The past week has seen Yearn Finance, more commonly known as yEarn Finance or yearn.finance, become increasingly well-known following a massive price rally. Specifically, Yearn Finance’s YFI token has surged over 300% in the past week. As such, many are beginning to ask the question “what is yearn.finance”. The platform recently rose to fame after the launch of its tokenized insurance product yInsure Finance, however the following article takes a look at the fundamentals that led to the creation of the entire yEarn Finance platform.
Andre Cronje single-handedly developed yearn.finance (yEarn), a yield aggregating platform on Ethereum. yEarn has grown into an ecosystem of protocols that aims to maximize annual percentage yields (APY) for its users. It plays a part in the yield farming mania that kicked off with Compound’s COMP token distribution. yEarn utilizes DeFi protocols such as Curve, Compound, Aave, and dYdX to optimize token lending. In a nutshell, it is a sophisticated protocol that diverts liquidity to different sectors of the DeFi universe to find the best returns.
yEarn is probably best known for its yPool on Curve. When a user deposits tokens they are converted to “yield optimized tokens” (yTokens) such as yUSDC, yUSDT, and yDAI. This allows the user to earn not only the usual lending fees but also the trading fees off of Curve. yEarn routes liquidity to different sectors across the DeFi space and yPools have earned some of the best lending rates in 2020.
yEarn has earned praise for being one of the most decentralized projects in crypto. It’s also been called the “Bitcoin of DeFi” for the high APY seen by its early adopters.
History of yearn.finance
Yearn Finance founder Andre Cronje could serve as an inspiration to many looking to make their mark in crypto. Specifically, he chose to opt out of a law degree to instead focus on computer science. He then finished a computer science program in just six months and went to work in FinTech. Distributed ledger technology captured his imagination and then he found cryptocurrencies. Later, he became fascinated with DeFi and the potential yields that could be gained with stablecoins.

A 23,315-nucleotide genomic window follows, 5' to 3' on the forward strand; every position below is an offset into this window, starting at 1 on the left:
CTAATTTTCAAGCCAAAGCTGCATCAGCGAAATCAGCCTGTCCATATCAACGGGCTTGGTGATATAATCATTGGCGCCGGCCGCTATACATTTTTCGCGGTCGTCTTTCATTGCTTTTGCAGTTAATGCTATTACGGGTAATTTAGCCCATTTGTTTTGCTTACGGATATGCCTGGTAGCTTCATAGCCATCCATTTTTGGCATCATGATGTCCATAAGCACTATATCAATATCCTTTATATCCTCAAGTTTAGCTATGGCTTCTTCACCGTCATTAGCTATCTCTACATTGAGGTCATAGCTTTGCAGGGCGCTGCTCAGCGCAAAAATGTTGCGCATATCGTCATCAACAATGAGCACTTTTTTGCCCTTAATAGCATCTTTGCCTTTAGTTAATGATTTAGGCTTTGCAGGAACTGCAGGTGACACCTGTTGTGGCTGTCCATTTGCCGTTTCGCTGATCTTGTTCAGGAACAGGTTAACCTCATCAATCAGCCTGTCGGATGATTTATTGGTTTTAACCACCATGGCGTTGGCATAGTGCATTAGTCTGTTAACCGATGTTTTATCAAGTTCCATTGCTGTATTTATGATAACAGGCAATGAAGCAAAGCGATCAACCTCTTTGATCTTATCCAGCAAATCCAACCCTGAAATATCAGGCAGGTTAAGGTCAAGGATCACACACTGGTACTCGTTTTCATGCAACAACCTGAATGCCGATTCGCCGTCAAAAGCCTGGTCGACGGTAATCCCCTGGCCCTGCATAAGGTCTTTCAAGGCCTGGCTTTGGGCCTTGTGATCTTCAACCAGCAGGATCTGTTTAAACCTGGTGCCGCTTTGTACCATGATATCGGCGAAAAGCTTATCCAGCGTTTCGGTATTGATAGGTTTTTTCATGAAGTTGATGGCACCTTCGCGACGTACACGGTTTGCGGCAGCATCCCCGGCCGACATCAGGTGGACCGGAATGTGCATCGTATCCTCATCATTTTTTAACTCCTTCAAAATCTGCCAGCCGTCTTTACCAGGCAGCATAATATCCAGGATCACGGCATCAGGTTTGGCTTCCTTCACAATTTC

Cronje became an influencer in the DeFi space and earned respect for his code reviews before he founded yEarn. It was his obsession with dissecting the code of other platforms that helped him finalize his own. During his exploration phase, he became convinced that DeFi was too complicated for the average user. He then decided to focus on two aspects of his project to help rectify this problem—user experience and safety.
Early Versions of yearn.finance
The first iteration of yEarn started as a result of Cronje handling money for friends and family. He wanted to find a way to put stablecoins to work for a profit. At the time there was Aave, Fulcrum, Compound, and dYdX. As such, Cronje would manually check these protocols to see which was offering the best annual percentage return (APR).